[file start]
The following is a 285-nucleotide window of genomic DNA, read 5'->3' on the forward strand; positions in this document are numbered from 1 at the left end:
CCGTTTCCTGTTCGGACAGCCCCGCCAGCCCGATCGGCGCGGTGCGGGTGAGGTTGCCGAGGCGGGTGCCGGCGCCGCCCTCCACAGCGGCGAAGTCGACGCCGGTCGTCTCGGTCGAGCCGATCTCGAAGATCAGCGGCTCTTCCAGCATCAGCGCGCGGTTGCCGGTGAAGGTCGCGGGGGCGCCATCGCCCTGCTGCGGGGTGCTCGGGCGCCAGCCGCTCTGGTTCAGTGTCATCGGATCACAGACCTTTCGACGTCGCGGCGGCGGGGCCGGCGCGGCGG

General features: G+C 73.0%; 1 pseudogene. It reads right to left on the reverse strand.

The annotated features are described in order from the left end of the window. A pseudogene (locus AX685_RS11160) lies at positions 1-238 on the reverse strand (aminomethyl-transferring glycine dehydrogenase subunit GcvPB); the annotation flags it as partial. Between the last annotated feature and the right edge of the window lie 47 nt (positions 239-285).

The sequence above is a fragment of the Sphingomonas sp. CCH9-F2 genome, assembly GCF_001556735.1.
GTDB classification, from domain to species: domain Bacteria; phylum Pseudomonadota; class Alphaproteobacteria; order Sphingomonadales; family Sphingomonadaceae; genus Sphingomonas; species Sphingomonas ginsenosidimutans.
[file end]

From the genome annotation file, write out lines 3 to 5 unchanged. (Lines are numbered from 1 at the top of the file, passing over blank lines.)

General features: G+C 73.0%; 1 pseudogene. It reads right to left on the reverse strand.

The annotated features are described in order from the left end of the window. A pseudogene (locus AX685_RS11160) lies at positions 1-238 on the reverse strand (aminomethyl-transferring glycine dehydrogenase subunit GcvPB); the annotation flags it as partial. Between the last annotated feature and the right edge of the window lie 47 nt (positions 239-285).

The sequence above is a fragment of the Sphingomonas sp. CCH9-F2 genome, assembly GCF_001556735.1.